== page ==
Penn College awarded grant to aid suicide prevention

October 22, 2015

WILLIAMSPORT, Pa. — Pennsylvania College of Technology’s new initiative to strengthen suicide-prevention efforts has received federal government support. The college has been awarded a SAMHSA Garrett Lee Smith Memorial Campus Suicide Prevention Grant.

Managed by the Center for Mental Health Services in the Substance Abuse and Mental Health Services Administration, a U.S. Department of Health and Human Services agency, the three-year grant will help fund the Penn College SPIRIT (suicide prevention through information, referral, intervention and training) Project. The funding amount is $102,000 each year for a total of $306,000.

“Penn College is thrilled to be awarded this federal grant to continue the impactful work of promoting student mental health and preventing suicide,” said Kathy W. Zakarian, director of counseling and the SPIRIT Project. “It’s an honor to be receiving support for this vital program. Suicide is a serious problem among college students. This is a great opportunity to promote mental health and expand our message of suicide prevention to the Penn College community.”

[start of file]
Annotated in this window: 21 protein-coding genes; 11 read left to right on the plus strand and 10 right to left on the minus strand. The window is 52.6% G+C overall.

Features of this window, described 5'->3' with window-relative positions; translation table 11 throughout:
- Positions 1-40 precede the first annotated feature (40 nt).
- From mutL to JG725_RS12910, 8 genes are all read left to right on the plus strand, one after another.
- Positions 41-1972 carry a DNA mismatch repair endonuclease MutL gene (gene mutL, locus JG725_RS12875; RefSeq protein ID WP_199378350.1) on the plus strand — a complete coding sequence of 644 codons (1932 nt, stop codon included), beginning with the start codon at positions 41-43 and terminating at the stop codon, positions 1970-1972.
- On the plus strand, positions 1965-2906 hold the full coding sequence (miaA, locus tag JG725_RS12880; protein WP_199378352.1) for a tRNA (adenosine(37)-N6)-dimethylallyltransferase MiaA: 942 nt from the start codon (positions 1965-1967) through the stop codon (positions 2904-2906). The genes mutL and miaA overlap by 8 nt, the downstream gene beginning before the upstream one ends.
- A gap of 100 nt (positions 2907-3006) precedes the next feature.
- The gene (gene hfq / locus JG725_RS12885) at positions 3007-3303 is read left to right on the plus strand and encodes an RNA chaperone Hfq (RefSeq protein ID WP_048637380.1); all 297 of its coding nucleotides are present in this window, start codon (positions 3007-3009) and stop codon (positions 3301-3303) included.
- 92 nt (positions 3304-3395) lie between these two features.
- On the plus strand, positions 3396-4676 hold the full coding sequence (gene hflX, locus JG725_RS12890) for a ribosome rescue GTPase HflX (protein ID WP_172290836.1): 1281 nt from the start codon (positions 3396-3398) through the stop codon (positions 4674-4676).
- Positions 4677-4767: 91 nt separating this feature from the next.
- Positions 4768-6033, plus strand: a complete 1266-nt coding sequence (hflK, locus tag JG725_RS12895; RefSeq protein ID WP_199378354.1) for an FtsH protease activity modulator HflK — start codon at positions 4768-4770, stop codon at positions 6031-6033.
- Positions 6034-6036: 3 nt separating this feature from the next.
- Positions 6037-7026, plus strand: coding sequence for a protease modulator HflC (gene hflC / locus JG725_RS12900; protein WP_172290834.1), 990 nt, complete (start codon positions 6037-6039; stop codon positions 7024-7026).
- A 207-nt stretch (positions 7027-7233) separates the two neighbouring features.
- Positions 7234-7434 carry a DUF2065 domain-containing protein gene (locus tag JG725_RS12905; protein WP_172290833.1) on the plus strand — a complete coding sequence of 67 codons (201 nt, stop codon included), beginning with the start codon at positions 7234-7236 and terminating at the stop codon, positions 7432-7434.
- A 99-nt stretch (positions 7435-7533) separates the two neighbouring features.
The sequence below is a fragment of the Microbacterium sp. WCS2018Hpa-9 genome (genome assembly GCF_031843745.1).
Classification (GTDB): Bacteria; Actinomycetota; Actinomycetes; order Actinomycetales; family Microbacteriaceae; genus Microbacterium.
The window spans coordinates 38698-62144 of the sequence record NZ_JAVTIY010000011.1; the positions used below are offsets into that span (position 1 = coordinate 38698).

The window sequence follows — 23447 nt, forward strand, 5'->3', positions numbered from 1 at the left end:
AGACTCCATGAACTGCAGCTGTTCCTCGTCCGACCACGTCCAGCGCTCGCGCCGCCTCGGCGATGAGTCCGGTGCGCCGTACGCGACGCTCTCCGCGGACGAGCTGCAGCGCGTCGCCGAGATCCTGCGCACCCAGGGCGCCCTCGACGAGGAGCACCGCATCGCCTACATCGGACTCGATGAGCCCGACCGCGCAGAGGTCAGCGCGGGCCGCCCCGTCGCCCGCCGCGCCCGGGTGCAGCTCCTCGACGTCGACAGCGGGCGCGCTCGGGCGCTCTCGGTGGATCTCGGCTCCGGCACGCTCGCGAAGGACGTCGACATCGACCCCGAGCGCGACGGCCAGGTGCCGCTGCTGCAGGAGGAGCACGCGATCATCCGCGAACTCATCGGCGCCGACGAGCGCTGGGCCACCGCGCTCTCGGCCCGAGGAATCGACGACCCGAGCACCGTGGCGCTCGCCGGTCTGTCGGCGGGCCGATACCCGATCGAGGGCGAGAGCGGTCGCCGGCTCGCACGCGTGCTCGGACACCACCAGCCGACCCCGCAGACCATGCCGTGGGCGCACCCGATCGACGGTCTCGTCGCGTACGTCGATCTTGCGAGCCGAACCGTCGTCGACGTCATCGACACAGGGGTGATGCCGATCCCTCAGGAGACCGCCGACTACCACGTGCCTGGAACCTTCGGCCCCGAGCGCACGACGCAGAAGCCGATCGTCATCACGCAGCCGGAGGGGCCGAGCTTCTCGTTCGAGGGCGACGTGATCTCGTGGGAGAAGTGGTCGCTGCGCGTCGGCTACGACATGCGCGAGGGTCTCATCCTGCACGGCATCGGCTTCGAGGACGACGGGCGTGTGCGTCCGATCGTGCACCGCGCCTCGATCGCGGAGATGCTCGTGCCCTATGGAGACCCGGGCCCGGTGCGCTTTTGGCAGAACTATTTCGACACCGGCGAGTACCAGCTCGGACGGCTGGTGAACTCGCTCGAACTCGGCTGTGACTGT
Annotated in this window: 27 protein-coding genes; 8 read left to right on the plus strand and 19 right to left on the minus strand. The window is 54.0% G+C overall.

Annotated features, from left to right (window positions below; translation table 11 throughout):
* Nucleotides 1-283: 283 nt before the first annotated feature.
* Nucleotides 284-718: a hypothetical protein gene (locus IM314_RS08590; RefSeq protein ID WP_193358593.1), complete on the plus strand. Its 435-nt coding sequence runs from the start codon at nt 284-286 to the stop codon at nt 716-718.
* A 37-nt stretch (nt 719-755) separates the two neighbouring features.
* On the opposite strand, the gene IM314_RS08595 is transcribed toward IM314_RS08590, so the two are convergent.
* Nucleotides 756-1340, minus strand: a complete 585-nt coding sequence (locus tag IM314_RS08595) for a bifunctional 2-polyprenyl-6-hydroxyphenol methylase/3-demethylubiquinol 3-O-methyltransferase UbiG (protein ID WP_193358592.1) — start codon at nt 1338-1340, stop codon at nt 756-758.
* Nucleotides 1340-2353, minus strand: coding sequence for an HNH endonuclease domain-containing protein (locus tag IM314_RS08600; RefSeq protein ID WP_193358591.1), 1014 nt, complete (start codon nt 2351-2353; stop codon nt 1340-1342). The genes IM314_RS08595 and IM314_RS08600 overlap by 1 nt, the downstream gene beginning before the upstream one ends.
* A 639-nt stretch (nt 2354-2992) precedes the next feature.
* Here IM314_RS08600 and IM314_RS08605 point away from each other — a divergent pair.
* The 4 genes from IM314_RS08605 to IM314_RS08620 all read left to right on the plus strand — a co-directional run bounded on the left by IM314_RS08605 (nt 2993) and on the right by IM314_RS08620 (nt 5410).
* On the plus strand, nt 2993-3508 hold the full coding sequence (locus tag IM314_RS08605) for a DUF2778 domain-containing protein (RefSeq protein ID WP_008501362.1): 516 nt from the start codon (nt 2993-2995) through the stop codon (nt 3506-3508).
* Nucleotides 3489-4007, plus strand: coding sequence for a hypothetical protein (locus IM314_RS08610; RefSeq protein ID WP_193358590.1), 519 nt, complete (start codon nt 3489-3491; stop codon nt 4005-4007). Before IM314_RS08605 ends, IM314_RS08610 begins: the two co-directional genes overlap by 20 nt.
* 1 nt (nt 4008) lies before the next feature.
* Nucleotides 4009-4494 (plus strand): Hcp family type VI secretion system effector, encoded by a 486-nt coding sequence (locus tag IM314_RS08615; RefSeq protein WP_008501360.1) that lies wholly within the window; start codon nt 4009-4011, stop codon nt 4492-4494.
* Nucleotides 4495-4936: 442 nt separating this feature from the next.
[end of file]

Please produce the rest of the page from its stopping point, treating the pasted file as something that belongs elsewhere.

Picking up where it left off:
According to the National Center for Health Statistics, suicide is the third leading cause of death for teens and young adults ages 15-24.

The Penn College SPIRIT Project seeks to formalize suicide prevention resources, systemize training and education efforts, enhance screening of students, and increase the number of students accessing mental health and substance abuse services. Resources will be directed to all students, with particular emphasis on underserved or at-risk groups, such as the LGBT community, racial and ethnic minorities, students with disabilities, and veterans.

An advisory board, consisting of internal and external entities, will oversee the program, which began in late September.

“This grant will allow us to create a comprehensive, sustainable program. We hope to foster a campus climate of help-seeking and reporting,” Zakarian said. “Faculty, staff and students all have a role in preventing suicide and can make a difference by learning to recognize the warning signs of distress, developing knowledge of resources, and encouraging students to seek help.”

On an annual basis, the college projects screening approximately 1,000 students, providing gatekeeper training to 200 students and personnel, reaching 1,500 parents, and increasing by 2 percent the number of students accessing counseling services on campus.

“By increasing the conversation about mental health issues that our students face, we hope to decrease stigma associated with depression, substance abuse and suicide,” Zakarian added.

For information about Penn College, a national leader in applied technology education and workforce development, go to www.pct.edu, email admissions@pct.edu or call toll-free 800-367-9222.

Last Updated October 22, 2015